In the Zone 2011
Focusing on core business and doing it as innovatively as possible is a key to remaining competitive in an increasingly tough global environment, according to Mr Sam Walsh, Executive Director Rio Tinto and Chief Executive Iron Ore.
Mr Walsh, speaking at the In the Zone Business Forum at The University of Western Australia today, said companies such as Rio Tinto had opted to concentrate on continuous improvement of core operations rather than pursue downstream opportunities.
Mr Walsh was taking part in a panel session entitled "Contours of Advantage: Innovation, Human Capital and Industry Focus". In this session, industry and academic leaders discussed the major changes that are transforming the macro and micro economic environments in which businesses operate.
The panel discussed the effects of technology and innovation on enterprises in the region and the fostering of human capital.
Professor Diane Stone, Winthrop Professor Political Science and International Relations at The University of Western Australia, said the issues of today and into the future transcended the tyranny of distance.
Mr Walsh pointed to a number of challenges for Western Australia and said creative solutions were required.
"To date resources such as iron ore and diamonds have been relatively easy to extract, but as we go on this will become more challenging," he said.
Mr Walsh said the resources industry was becoming increasingly innovative. "We are a sophisticated sector from mining tenement through to market - more sophisticated than some would believe," he said, adding that the development of Rio Tinto's world-first Operations Centre near Perth Airport had been a major step forward.
He flagged the need to retain operational excellence while maintaining a close watch on issues such as access to capital, and land and housing access, particularly in regions such as the Pilbara, where demand is outstripping supply.
Mr Walsh said access to skilled labour remained a challenge for Rio Tinto, a business that will grow by 50 per cent by 2015 due to a number of major expansion projects.
"We have the largest apprentice program in Western Australia. This year we brought 140 graduates into our business. We have 1,000 people in various traineeships and 1,000 Aboriginal people in our business. So it's not that we are not trying to develop skills within our business, it is the sheer size of our growth, which is exponential," he said.
Other important considerations included ensuring local content in the sectors supporting the resources industry; the competitive provision of goods and services; the leveraging of local research and development; and the need for streamlined and consistent regulatory support.
Mr Walsh highlighted the livability of Perth as being a key consideration for Western Australia's development and said the arts and cultural sector should be a focus.
"Perth is changing fast, growing in size and character. To continue to attract the best and brightest we need to offer real benefits to be the target destination rather than just a job destination," he said.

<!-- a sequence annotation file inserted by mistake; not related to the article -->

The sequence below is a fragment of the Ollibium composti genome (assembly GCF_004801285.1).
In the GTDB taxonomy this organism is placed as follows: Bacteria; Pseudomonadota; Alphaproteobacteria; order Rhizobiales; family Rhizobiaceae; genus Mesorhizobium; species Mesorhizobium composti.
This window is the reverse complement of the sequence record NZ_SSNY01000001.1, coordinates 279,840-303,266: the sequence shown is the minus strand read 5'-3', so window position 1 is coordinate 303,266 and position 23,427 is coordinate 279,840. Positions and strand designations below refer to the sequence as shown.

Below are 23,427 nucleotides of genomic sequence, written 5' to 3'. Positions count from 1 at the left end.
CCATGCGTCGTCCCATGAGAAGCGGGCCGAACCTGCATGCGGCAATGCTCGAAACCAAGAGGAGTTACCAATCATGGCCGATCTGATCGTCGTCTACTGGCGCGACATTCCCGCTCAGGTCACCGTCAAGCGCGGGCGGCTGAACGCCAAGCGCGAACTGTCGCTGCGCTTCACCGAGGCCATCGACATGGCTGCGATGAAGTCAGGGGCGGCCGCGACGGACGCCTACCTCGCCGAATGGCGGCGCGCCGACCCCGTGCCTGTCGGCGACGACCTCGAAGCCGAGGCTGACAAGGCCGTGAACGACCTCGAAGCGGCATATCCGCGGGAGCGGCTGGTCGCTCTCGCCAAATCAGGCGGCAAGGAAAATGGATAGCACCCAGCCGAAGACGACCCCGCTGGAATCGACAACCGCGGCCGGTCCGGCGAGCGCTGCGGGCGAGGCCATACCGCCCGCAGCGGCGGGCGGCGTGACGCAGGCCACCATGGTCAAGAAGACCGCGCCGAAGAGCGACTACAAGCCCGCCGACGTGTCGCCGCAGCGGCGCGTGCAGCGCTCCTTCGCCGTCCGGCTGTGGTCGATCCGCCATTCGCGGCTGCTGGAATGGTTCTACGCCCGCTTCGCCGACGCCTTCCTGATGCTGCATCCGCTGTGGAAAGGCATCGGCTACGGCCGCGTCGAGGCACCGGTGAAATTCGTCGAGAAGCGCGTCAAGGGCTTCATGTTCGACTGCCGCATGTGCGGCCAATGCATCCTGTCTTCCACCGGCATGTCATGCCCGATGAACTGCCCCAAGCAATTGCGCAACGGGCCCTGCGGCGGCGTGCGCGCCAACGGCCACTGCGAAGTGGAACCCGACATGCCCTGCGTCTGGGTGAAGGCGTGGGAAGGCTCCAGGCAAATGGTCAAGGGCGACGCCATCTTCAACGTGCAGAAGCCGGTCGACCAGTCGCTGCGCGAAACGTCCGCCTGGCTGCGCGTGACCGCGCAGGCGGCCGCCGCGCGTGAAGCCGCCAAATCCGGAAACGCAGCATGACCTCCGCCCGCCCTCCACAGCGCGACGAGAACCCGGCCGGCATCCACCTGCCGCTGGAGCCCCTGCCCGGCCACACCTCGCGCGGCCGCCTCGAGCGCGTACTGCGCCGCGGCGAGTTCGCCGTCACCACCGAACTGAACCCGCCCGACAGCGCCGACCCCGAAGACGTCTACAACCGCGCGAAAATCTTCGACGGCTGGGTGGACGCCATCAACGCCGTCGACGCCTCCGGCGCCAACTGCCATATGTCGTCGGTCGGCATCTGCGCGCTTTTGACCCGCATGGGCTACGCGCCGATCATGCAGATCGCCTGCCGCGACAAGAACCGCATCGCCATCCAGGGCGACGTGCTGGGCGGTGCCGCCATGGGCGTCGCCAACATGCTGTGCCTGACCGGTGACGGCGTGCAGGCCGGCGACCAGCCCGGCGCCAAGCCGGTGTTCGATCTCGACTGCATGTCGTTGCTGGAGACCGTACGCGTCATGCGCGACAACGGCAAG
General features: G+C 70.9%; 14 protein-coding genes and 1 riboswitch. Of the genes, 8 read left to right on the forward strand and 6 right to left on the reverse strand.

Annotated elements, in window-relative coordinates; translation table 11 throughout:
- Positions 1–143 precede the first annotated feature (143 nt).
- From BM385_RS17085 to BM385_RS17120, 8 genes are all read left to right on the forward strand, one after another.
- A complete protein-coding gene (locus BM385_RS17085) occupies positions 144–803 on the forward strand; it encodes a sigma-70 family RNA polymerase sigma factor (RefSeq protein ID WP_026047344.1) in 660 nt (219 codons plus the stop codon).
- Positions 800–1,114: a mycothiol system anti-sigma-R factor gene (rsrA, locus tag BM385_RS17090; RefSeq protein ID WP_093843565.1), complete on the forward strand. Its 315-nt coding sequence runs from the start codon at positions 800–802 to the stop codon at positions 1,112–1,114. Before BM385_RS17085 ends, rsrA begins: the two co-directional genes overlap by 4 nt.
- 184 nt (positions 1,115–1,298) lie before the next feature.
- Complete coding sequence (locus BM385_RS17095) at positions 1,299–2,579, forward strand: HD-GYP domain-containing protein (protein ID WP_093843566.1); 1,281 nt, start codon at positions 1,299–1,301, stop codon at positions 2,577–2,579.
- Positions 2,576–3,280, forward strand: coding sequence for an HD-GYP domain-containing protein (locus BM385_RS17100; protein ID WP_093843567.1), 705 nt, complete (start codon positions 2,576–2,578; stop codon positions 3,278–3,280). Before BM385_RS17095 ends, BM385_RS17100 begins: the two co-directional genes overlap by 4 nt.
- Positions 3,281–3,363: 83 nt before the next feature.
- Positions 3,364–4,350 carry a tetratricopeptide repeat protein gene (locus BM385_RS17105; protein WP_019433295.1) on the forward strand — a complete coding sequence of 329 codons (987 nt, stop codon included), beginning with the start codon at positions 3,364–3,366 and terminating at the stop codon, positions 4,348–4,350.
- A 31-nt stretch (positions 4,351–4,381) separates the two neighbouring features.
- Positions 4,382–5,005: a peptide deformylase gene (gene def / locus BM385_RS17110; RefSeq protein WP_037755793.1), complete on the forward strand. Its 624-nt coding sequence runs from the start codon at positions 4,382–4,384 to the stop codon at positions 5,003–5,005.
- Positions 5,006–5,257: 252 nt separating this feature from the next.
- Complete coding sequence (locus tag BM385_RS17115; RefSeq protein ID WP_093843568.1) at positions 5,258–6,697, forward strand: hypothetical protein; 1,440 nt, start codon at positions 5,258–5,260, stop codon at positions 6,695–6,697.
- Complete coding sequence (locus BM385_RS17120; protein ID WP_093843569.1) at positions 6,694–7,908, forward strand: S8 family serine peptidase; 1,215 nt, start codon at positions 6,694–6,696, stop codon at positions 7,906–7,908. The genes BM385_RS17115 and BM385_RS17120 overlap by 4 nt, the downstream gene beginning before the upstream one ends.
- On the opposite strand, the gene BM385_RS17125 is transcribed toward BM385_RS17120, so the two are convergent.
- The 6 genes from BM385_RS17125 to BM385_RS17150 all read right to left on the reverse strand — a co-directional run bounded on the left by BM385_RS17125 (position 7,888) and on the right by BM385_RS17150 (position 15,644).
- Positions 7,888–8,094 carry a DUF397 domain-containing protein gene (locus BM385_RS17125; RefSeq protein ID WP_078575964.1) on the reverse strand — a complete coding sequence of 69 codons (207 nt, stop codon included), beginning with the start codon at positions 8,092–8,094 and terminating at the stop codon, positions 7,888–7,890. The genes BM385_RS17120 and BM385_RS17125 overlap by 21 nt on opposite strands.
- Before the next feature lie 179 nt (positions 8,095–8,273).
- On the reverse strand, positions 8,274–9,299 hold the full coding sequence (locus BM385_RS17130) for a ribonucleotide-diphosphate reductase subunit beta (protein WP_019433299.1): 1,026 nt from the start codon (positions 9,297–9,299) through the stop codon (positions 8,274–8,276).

Mr Srikantan Moorthy, Vice President and Head of Education and Research, Infosys Technologies based in India, spoke of the need for public-private partnerships to address education and employment challenges.
Mr Moorthy described significant employability issues surrounding the 3.5 million graduates emerging from India's 25,000 colleges and 400 universities, with many of the 500,000 technology graduates not ready to work in the industry. He said cross-sector partnerships such as the successful Campus Connect model, in which graduates are introduced to workplace norms and cultures, were highly beneficial.
Mr Moorthy spoke of the role of innovative technology in addressing community connectivity, with India's 700 million mobile connections changing the landscape of how people interact with each other.
Professor Bernd Venohr, Consultant and Professor, Berlin School of Economics and Law, provided a German perspective of global business.
He pointed to the key characteristics of successful German export companies, of which approximately 70 per cent are family owned. Professor Venohr said profit was an objective of these companies, but not the main objective, with the long-term sustainability of companies being paramount.
A basic principle of "Made in Germany" companies is the formation of long-term relationships within the company and with customers and community stakeholders. These companies are customer focused, competitive and efficient, with strong quality management processes. Above all, they are highly innovative.
The In the Zone forum is a unique, intensive one-day meeting of 100 national and international leaders from the business, government and academic sectors.
With the theme "The Geography of Global Prosperity", the forum provides an opportunity for discussion and debate about the increasingly complex global neighbourhood and key policy questions facing Australia and the region.
The forum follows the success of the 2009 In the Zone Conference.
Sonia Nolan (ITZ Media Manager) (+61 4) 01 034 103
Janine MacDonald (UWA Public Affairs) (+61 8) 6488 5563 / (+61 4) 32 637 716